“Curses” take another form with the ManningCast curse. When an active player appears on the Manning brothers’ Monday Night Football show, they are “cursed” and lose their next game. Travis Kelce, Russell Wilson, Rob Gronkowski, Matthew Stafford, Tom Brady and Josh Allen have all suffered the ManningCast curse. When golf great Phil Mickelson appeared on the show on Monday, Nov. 15 for the Rams vs. 49ers game, he confirmed his belief in the ManningCast curse.
“No, I believe that it is a thing, and that’s why I’m not playing next week,” Mickelson said. “I didn’t know if it would carry over to golf or not. I think it’s real.”
The Drake curse is yet another “curse” that has swept the sports’ world. The Drake curse is when Drake, a famed rapper, shows support for a team and the team loses their game, often horrifically. In 2015, tennis player Serena Williams looked as talented as ever during the U.S. Open. Drake showed up to support Williams in her match against unranked Roberta Vinci. Vinci upset Williams in the match, and Drake witnessed (or caused?) the whole situation. Other victims of the Drake curse include Conor McGregor during UFC 229, the Toronto Maple Leafs during the 2019 NHL Playoffs and the Alabama Crimson Tide during the 2019 college football championship.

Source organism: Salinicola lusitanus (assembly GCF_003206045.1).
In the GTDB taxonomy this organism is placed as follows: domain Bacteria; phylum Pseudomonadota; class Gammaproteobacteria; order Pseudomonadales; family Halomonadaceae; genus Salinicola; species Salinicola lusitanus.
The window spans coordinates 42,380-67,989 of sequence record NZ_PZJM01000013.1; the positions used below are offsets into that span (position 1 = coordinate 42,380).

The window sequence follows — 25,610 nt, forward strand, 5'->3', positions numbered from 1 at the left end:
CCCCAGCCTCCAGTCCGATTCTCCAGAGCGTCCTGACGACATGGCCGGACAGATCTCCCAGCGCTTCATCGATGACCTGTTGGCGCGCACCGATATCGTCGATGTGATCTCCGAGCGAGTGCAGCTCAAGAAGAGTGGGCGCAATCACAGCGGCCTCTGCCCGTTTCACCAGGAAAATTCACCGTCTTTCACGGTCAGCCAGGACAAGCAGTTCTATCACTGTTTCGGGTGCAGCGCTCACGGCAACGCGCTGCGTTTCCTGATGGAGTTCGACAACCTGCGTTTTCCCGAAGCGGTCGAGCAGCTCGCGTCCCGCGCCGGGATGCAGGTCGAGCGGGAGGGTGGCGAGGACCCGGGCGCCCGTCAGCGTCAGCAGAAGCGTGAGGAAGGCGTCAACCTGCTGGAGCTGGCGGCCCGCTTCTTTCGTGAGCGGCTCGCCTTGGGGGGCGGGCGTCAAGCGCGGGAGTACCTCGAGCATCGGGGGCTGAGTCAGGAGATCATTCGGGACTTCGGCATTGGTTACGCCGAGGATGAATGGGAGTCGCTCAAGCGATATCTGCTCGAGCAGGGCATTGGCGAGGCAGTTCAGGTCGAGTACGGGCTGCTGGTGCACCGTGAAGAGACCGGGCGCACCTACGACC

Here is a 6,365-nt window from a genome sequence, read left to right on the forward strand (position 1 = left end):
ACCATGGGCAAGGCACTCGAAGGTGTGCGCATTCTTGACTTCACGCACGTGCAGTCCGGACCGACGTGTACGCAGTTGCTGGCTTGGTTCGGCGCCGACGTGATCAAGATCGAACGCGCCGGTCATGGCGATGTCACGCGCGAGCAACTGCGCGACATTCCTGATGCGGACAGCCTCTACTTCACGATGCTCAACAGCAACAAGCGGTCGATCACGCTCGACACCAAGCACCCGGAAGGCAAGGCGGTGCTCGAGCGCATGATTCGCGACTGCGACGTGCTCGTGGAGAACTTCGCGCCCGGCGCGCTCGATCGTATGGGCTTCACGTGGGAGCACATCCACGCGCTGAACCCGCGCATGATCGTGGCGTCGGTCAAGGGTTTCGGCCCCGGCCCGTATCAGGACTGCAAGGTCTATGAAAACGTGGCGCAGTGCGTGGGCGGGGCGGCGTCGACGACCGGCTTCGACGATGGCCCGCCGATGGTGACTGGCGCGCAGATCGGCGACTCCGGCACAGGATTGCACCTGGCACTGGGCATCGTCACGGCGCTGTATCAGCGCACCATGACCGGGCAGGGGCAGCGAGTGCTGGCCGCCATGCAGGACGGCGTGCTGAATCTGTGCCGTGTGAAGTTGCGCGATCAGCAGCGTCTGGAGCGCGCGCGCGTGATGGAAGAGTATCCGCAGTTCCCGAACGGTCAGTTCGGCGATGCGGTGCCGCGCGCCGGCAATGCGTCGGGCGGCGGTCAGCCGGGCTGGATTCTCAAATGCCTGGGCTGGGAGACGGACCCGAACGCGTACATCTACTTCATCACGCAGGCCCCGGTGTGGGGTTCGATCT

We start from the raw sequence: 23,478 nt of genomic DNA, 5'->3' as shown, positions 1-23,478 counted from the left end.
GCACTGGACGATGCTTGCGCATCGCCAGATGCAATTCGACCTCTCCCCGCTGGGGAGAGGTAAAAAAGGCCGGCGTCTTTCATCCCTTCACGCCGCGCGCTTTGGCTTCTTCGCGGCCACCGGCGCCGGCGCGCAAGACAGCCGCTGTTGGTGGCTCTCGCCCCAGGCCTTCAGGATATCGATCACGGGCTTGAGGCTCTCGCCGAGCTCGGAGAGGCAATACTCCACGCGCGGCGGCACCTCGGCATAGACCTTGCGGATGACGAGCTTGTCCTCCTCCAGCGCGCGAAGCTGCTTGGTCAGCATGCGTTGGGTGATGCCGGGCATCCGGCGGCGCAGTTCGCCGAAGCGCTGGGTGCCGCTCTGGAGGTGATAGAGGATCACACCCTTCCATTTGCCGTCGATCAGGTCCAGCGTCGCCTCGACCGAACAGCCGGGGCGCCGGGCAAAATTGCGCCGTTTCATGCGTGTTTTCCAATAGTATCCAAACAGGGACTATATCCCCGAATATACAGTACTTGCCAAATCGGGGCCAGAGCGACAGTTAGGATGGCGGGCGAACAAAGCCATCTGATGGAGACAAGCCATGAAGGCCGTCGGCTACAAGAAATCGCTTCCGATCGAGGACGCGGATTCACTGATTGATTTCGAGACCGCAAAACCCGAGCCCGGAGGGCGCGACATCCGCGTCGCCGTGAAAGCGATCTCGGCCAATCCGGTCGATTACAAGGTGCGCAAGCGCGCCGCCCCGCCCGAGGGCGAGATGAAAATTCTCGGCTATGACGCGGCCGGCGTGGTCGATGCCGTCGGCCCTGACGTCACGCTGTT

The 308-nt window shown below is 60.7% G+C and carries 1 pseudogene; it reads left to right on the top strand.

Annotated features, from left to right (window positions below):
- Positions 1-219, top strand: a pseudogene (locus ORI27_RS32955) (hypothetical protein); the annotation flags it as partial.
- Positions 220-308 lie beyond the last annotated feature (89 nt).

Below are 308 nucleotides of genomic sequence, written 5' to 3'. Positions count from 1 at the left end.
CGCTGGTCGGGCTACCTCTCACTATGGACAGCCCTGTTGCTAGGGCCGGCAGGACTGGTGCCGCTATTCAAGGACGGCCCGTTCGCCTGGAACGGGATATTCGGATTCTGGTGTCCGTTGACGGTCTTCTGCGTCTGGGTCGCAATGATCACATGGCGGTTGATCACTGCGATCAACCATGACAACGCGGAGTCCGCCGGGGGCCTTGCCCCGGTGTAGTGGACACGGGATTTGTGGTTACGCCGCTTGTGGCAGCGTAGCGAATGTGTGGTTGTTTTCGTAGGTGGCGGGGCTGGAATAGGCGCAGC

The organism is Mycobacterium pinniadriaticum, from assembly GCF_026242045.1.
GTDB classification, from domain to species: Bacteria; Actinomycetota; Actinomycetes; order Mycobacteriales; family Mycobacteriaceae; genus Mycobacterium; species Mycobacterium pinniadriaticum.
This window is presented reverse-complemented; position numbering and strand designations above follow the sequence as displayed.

“The Drake curse is a real thing,” Sands said. “The only reason Kentucky hasn’t won a national championship since 2014 is because Drake is a Kentucky fan. If he’d take off his Kentucky sweatshirt, they would win.”